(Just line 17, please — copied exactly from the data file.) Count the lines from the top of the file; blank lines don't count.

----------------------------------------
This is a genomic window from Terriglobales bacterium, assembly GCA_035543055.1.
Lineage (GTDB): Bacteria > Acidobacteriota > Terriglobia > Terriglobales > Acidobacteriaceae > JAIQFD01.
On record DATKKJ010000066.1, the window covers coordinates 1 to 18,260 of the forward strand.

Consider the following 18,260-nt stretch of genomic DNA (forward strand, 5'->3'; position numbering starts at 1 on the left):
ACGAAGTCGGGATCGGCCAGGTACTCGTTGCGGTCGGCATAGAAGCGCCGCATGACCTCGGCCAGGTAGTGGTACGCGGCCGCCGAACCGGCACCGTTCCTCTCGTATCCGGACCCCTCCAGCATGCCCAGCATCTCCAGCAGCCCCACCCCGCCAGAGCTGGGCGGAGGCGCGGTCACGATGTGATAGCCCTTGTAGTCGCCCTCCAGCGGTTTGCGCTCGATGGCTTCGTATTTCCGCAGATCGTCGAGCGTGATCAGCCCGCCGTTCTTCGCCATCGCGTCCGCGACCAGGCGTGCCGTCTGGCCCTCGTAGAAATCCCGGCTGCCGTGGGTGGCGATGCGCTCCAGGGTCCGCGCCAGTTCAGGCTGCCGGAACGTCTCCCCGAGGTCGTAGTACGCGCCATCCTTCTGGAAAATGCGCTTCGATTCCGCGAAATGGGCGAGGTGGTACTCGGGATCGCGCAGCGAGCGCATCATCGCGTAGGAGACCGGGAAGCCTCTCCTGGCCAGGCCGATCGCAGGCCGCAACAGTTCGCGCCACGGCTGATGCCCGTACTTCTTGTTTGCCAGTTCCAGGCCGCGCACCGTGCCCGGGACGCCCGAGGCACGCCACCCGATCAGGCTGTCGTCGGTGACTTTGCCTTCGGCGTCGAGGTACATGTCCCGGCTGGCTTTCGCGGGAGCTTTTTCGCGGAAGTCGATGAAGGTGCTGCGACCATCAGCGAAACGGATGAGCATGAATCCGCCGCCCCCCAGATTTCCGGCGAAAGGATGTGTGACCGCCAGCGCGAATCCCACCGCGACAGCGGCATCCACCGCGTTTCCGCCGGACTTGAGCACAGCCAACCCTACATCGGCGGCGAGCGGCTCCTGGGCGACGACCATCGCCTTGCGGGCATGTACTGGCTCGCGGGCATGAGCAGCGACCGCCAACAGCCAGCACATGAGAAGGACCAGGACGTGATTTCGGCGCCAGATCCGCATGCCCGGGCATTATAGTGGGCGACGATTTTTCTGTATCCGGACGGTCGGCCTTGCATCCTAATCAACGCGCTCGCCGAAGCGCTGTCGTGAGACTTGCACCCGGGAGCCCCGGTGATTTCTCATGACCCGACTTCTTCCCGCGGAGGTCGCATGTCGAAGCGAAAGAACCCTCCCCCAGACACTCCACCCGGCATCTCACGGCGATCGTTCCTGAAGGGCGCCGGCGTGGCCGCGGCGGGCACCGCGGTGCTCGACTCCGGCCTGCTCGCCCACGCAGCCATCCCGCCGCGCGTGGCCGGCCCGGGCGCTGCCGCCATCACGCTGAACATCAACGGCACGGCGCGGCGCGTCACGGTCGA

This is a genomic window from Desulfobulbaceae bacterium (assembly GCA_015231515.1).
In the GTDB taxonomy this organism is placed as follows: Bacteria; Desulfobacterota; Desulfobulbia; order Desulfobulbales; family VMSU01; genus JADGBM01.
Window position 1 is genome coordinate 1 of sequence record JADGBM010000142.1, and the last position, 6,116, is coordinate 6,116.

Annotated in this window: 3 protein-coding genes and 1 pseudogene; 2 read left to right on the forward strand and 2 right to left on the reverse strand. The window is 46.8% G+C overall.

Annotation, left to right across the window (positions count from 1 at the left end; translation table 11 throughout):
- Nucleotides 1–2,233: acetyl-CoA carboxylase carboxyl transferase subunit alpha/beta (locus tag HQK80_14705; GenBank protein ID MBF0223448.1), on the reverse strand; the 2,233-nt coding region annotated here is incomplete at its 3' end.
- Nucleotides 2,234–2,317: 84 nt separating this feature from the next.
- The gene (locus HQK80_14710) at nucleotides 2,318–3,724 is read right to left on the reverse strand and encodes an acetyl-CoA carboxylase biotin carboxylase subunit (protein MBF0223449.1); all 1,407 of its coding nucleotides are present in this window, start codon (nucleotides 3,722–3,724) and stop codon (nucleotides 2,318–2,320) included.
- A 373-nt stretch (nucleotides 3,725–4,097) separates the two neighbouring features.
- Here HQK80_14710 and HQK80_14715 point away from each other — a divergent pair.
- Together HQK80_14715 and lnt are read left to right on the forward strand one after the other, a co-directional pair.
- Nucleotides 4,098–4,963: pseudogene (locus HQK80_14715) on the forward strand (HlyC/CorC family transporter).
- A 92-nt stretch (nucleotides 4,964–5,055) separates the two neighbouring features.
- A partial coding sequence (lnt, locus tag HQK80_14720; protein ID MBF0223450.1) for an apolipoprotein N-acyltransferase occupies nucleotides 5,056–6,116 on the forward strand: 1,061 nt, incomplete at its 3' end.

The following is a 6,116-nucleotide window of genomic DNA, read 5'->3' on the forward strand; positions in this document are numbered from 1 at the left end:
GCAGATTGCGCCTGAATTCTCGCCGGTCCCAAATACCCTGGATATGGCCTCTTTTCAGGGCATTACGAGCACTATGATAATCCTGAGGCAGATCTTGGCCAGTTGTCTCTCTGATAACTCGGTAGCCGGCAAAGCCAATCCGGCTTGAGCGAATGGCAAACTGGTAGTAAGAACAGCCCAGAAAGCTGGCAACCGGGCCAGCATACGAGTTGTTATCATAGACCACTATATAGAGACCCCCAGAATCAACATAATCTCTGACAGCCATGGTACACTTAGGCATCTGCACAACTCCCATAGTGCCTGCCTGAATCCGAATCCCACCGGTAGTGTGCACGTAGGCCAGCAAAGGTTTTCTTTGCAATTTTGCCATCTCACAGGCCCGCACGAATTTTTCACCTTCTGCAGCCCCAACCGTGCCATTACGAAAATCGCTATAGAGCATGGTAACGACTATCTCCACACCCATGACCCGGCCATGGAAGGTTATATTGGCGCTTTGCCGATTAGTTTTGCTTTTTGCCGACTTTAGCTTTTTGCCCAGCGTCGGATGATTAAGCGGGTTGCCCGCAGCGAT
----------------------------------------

- Nucleotides 4,098–4,963: pseudogene (locus HQK80_14715) on the forward strand (HlyC/CorC family transporter).